Post: For parashat Miketz, Abarbanel discusses at length what causes dreams. Are they direct messages from Hashem, caused by celestial influences, by what is churning through one's mind during the day, or a result of a combination of man's imaginative faculty influenced by whichever of the four humors is prevailing. (He eventually concludes "all of the above", that different dreams are products of different causes.) The entire discussion is worth a read, but I'll just roughly translate the relevant quote:
This is, of course, a reference to the scientific belief in the four humors, which was the science of Abarbanel's day. We know that he is taking into account the science of his day rather than, say, knowing the truth via Divine revelation or correct derashot from pesukim because that science was wrong. Which is lucky for us, I say, because otherwise it wouldn't serve as good precedence for Torah UMaddah.
Abarbanel lived from 1437 - 1508. Geoffrey Chaucer lived from 1343 - 1400, which puts him more of less contemporary, in the time of the Rishonim. Here is a quote from "The Nun's Priest's Tale of the Cock and the Hen", part of Chaucer's Canterbury Tales: (the phrases marked in asterisks are translated at the side)
Alas! and can ye be aghast of swevenes?* *dreamsOr, from the Portable Chaucer, a nice translation of Chaucer into modern English, we read:
Nothing but vanity, God wot, in sweven is,
Swevens *engender of repletions,* *are caused by over-eating*
And oft of fume,* and of complexions, *drunkenness
When humours be too abundant in a wight.
Certes this dream, which ye have mette tonight,
Cometh of the great supefluity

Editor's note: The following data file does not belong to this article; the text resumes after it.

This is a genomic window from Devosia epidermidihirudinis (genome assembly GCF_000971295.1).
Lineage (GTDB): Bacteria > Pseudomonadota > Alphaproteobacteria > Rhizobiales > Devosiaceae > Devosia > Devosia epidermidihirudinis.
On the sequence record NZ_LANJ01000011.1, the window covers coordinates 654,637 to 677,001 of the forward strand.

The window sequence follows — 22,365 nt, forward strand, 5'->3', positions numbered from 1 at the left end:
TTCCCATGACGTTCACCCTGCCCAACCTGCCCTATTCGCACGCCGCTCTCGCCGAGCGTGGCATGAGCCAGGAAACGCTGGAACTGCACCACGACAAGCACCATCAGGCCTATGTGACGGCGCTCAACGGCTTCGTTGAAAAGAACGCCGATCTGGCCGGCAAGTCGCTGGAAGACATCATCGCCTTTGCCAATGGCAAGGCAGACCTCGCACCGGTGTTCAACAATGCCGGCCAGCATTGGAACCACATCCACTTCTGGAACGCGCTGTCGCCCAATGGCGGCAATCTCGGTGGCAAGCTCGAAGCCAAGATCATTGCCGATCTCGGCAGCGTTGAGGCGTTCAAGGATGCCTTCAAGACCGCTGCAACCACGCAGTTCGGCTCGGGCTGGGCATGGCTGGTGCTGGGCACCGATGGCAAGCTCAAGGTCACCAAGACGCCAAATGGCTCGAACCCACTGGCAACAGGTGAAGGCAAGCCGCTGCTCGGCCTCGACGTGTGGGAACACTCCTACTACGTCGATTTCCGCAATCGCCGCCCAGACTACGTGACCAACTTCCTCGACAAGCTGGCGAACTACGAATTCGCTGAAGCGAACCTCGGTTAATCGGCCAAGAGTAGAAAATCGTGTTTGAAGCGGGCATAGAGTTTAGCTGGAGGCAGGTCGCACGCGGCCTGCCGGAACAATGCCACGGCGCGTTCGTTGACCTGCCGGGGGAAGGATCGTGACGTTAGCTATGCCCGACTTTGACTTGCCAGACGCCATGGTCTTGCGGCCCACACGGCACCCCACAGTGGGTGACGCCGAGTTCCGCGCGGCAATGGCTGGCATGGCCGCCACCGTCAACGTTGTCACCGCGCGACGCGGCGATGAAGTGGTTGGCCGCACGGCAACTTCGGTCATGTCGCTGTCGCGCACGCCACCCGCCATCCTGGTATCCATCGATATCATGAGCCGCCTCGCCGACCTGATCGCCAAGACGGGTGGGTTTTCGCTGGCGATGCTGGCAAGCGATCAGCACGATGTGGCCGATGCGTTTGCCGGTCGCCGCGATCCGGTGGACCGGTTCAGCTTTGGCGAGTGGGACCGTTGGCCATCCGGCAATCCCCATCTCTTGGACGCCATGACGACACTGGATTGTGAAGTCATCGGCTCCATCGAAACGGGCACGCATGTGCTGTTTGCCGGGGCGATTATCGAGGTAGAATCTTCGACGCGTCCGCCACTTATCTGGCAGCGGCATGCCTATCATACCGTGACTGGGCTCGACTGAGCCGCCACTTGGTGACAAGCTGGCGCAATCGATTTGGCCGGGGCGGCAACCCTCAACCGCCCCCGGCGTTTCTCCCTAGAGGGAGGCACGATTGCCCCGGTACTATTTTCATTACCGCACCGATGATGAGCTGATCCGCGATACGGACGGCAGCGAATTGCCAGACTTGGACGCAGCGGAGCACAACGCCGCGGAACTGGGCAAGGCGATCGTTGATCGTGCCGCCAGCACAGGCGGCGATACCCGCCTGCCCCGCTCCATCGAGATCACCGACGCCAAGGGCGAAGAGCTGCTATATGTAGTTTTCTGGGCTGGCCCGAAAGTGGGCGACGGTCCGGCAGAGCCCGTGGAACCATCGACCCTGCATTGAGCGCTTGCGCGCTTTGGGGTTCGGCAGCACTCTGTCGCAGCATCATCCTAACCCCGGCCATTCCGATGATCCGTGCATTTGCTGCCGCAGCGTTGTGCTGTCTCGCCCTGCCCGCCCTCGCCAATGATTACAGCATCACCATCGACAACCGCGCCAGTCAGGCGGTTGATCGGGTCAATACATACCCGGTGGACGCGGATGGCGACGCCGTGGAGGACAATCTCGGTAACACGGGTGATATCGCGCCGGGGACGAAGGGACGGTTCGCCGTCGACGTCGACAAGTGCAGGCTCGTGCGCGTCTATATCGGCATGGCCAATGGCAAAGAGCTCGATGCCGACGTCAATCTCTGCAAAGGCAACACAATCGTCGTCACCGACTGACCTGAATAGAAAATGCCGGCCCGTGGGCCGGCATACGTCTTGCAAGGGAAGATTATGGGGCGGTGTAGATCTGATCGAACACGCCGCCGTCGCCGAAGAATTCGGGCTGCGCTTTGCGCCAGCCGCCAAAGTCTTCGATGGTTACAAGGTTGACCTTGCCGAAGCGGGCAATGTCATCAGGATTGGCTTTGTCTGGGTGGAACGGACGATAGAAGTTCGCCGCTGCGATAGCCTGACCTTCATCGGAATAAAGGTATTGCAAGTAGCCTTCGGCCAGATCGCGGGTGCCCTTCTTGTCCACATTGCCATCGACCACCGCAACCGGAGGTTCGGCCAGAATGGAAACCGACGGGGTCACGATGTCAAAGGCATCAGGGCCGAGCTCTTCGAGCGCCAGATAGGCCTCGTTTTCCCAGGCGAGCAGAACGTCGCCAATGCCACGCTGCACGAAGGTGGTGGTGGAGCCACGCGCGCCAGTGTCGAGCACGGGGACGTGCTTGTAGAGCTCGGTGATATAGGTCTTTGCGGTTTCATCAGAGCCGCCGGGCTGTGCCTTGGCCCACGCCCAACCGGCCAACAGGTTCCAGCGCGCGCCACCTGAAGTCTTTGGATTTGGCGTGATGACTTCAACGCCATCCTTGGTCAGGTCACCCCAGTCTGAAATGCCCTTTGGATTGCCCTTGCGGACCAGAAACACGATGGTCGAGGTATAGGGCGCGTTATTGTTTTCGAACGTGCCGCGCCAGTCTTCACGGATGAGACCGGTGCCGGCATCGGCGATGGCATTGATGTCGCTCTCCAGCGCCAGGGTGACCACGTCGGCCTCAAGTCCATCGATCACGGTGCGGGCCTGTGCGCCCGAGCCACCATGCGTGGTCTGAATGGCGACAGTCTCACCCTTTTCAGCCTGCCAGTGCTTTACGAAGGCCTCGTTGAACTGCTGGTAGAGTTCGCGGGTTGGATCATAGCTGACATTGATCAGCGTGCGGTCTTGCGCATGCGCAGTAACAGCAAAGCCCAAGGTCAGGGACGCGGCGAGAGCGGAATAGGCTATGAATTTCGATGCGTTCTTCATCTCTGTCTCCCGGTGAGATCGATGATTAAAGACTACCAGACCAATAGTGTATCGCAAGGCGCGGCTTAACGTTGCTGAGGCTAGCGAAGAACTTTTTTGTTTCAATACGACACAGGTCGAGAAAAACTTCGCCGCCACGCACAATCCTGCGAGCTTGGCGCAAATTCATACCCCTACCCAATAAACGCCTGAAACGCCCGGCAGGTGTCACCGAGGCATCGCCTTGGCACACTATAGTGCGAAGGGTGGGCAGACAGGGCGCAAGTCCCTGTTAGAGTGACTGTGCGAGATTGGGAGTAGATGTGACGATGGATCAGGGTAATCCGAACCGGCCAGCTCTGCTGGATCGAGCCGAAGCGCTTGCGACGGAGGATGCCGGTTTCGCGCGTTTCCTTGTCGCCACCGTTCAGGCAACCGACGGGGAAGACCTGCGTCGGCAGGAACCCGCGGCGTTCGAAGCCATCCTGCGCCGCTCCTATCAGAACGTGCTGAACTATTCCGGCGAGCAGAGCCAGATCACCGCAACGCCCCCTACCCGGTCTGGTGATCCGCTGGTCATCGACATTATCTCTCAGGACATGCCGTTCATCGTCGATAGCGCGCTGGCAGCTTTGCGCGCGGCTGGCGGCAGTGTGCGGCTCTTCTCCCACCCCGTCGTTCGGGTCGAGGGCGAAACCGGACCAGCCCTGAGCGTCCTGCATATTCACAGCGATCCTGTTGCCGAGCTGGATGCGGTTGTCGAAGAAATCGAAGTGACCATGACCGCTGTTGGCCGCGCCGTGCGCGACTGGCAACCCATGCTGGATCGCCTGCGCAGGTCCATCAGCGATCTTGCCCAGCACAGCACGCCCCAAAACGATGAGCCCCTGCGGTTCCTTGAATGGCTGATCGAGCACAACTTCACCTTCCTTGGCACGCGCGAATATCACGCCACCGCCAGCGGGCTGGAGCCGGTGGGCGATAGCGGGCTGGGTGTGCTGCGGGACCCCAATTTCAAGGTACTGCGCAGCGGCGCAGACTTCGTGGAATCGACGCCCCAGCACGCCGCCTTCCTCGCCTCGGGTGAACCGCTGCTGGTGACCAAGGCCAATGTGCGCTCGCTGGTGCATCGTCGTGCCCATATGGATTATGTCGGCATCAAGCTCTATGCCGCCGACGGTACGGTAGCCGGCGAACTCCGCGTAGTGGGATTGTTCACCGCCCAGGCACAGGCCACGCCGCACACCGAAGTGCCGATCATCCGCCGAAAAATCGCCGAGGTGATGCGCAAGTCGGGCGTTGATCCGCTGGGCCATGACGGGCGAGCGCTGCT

Of youre rede cholera,* pardie, *bile
Which causeth folk to dreaden in their dreams
Of arrows, and of fire with redde beams,
Of redde beastes, that they will them bite,
Of conteke,* and of whelpes great and lite;** *contention **little
Right as the humour of melancholy
Causeth full many a man in sleep to cry,
For fear of bulles, or of beares blake,
Or elles that black devils will them take,
Of other humours could I tell also,
That worke many a man in sleep much woe;
That I will pass as lightly as I can.
Lo, Cato, which that was so wise a man,
Said he not thus, *'Ne do no force of* dreams,' *attach no weight to*
Now, Sir," quoth she, "when we fly from these beams,
For Godde's love, as take some laxatife;
On peril of my soul, and of my life,
I counsel you the best, I will not lie,
That both of choler, and melancholy,
Ye purge you; and, for ye shall not tarry,
Though in this town is no apothecary,
I shall myself two herbes teache you,
That shall be for your health, and for your prow;* *profit
And in our yard the herbes shall I find,
The which have of their property by kind* *nature
To purge you beneath, and eke above.
The parallels are obvious, and are to be expected.